Are Religious Groups In Arkansas Creating a Constitutional Conflict by Providing Services to the Poor?

(AlexeiLogvinovich / Shutterstock / Flickr / Paul Spella / The Atlantic)
(AlexeiLogvinovich / Shutterstock / Flickr / Paul Spella / The Atlantic)

Are faith-based programs for the poor a problem when there’s no secular alternative?

Inmates in the Little Rock branch of Arkansas Community Correction Center have three options for how to spend their day. They can stay in the prison and do work duty, washing clothes and scrubbing floors. They can get on a work crew outside of prison and do lawn maintenance and highway repair. Or, if they’re lucky, they can get into The Exodus Project, a program that teaches them how to live when they get out according to Christian values.

If they get into Exodus, which only accepts five men each term, they sit in a classroom on the campus of Arkansas Baptist College for four hours a day learning about ethics, recovery, and Jesus. When they get back to prison, they’re given exclusive access to the GED study room, where they can read their workbooks and study the Bible.

Exodus Project participants are often envied by other cellmates, who’ve spent the day working rather than learning, Timothy Duval, a 37-year-old participant, told me.

“When I come back to the unit every day from the Exodus Project, people see that glow, they see that change in me,” he told me, wearing a bright yellow jumpsuit in a meeting room at the Correction Center. “I have guys that are so excited, [asking] ‘what did you learn today?’ And I’ll pull my books out and teach them stuff that I’m learning and they’re excited. They just see the change in me and they’re wanting the change as well.”

Not everyone can get into the Exodus Project. It depends heavily on volunteers, and resources are limited. Those that apply have to go through a rigorous screening and interview process, and have to be making good progress in drug or alcohol treatment programs. But those that do get in have a good shot at staying out of jail once they get out: In the first year that the Project has been tracking the people it’s worked with, none has gone back to prison. (In Arkansas, 42 percent of offenders return to prison within three years of their release.)

The program is effective because the volunteers and staff provide extensive resources for people in and out of prison. Inmates have counselors mentoring them, contacts of potential employers on the outside, and other alumni of the program to help motivate them to stay straight. All in all, the programming of the Exodus Project is far more robust than anything the state, or that most other non-profits, offers in jails.

The Exodus Project is an example of a faith-based organization offering services that the state can’t—or doesn’t—provide. This is a phenomenon that is not uncommon in Arkansas or elsewhere in the South. More often than not, it’s faith-based groups who are stepping up to provide rehab in the prisons, parents in the foster care system, food for the homeless and mentors in the schools. People here are deeply faithful—70 percent of adults in Arkansas say they are “highly religious,” according to the Pew Research Center—and many feel called upon by God to volunteer in their communities and to bring more people to faith.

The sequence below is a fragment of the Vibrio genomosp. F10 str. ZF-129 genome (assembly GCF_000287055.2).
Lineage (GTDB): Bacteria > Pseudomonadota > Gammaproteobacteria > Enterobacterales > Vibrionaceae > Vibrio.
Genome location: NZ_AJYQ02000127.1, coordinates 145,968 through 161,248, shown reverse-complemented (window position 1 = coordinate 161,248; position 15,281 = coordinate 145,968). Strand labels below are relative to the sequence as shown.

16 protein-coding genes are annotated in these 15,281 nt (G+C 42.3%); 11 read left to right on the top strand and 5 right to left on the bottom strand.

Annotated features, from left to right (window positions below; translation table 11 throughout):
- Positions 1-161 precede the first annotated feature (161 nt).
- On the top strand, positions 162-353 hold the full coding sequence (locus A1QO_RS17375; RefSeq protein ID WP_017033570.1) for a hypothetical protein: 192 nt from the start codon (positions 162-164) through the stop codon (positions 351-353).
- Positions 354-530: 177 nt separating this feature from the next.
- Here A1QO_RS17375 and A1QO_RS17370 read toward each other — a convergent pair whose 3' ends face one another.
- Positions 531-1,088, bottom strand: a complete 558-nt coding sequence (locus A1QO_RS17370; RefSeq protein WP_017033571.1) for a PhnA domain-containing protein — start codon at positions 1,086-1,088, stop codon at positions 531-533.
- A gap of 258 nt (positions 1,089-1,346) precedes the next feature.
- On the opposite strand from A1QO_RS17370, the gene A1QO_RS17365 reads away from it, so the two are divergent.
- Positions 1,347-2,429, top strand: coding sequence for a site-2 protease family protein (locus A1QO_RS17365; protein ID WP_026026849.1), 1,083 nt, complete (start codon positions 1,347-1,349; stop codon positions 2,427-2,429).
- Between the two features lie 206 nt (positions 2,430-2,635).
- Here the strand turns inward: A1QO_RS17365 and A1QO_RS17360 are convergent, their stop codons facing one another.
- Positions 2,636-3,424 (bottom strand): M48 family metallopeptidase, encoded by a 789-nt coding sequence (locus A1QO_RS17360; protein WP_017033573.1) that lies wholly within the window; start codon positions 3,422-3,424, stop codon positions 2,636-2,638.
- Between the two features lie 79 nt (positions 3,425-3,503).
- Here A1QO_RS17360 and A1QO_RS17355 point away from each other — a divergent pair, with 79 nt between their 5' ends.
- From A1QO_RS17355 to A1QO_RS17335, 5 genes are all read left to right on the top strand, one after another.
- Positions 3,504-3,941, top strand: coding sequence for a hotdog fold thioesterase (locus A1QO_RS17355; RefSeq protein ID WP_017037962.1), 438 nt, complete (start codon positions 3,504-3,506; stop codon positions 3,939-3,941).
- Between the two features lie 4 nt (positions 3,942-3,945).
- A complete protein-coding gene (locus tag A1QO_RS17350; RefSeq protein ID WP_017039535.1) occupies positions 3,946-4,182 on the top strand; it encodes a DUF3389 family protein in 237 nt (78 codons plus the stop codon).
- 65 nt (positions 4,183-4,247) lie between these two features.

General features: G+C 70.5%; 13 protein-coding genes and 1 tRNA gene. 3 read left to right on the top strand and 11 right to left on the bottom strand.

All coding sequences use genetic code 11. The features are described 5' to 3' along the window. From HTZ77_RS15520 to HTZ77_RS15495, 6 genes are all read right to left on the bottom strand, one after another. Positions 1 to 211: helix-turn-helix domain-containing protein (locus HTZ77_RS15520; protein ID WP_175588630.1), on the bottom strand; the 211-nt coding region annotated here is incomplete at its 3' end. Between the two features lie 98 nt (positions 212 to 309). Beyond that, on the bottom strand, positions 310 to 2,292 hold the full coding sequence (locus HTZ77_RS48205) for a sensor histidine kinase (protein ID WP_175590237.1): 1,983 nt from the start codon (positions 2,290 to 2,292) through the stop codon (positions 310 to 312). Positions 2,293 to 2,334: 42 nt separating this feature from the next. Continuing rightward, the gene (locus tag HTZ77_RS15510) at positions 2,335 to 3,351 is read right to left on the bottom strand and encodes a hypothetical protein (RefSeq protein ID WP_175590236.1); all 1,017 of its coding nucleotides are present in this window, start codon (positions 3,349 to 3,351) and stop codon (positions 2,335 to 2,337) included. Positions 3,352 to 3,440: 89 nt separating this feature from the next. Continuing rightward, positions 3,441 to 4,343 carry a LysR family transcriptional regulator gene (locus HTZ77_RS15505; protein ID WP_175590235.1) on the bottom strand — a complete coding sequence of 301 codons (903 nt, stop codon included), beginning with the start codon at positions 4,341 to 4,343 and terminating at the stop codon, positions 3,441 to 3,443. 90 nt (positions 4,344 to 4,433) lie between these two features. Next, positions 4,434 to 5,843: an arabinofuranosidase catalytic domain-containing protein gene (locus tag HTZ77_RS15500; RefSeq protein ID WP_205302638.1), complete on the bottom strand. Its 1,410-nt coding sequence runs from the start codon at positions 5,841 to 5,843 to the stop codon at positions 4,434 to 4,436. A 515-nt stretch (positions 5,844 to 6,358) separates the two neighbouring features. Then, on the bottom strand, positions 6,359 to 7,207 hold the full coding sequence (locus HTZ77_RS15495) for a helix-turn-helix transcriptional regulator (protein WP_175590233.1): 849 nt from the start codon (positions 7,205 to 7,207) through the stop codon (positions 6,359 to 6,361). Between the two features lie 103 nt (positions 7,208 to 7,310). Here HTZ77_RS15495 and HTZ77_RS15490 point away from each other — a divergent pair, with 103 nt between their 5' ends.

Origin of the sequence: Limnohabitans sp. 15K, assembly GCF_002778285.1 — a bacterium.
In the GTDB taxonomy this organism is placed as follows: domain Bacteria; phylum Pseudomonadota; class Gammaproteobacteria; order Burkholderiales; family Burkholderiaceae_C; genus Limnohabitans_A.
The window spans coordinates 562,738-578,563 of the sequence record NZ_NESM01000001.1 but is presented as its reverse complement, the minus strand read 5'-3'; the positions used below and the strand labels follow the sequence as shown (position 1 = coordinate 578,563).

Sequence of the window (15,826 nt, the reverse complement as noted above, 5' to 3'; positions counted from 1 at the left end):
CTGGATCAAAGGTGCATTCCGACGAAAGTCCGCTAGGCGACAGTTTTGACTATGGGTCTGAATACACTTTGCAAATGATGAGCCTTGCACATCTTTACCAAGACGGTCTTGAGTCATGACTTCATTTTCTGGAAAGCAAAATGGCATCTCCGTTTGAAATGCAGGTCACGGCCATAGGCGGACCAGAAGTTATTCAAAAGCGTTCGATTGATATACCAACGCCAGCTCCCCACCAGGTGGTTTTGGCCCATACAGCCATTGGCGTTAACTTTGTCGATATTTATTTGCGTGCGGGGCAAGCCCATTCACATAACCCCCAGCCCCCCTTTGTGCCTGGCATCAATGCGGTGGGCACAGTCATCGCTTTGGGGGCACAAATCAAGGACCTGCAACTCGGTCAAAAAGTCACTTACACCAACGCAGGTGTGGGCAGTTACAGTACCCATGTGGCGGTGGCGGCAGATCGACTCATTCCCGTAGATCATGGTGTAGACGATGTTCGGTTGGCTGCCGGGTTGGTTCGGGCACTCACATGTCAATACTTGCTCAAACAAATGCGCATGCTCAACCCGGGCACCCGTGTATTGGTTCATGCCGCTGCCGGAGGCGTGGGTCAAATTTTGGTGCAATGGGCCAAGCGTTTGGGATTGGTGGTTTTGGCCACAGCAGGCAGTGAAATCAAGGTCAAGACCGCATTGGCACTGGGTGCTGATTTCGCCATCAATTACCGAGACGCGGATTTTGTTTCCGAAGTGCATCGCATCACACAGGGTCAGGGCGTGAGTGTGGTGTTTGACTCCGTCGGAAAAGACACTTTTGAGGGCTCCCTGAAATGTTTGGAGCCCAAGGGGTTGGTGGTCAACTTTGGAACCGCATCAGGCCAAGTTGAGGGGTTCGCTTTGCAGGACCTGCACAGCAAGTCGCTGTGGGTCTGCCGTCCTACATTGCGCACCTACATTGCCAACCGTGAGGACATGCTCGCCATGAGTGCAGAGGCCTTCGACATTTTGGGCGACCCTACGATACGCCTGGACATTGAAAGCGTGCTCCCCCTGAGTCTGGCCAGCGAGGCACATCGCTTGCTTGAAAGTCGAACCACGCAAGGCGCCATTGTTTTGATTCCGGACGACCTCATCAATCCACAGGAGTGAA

Now, the state is asking for more help from faith-based groups. Last summer, then-newly elected governor Asa Hutchinson convened what he called the Restore Hope Summit, which brought together hundreds of faith leaders from around the state for two days. He called on the leaders to pitch in more on caring for kids in the state’s foster care system and people re-entering society from prison. The summit gave birth to an organization, Restore Hope, that is coordinating efforts by the government, faith-based non-profits, and others to address some of the state’s biggest problems.

“Rather than saying they’re on one side of the fence and the government is on the other side of the fence, we want to partner more with them to make sure that they’re getting the support from the state that they need,” Hutchinson told me, in a phone call, about faith-based groups. “But also that the state is not an obstacle to them carrying out their mission.”

Partnerships between the state and faith-based groups can cause tensions in a pluralistic society. “Our civil rights have no dependence on our religious opinions,” Thomas Jefferson wrote, in his Bill for Establishing Religious Freedom, in Virginia, By law, groups that receive money from the government to perform government services aren’t allowed to use that money to preach or proselytize. (The Supreme Court is set to hear a case on the separation of church and state, Trinity Lutheran v. Pauley, this year.)

But in states like Arkansas, where taxes are low and the government doesn’t have the the motivation or support to run very much programming for the poor, it’s the faith-based groups who are providing essential services that might otherwise fall by the wayside. People in need of help are left with a choice: They can get help from faith-based organizations, or they can get no help at all.

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SOURCE: The Atlantic
Alana Semuels

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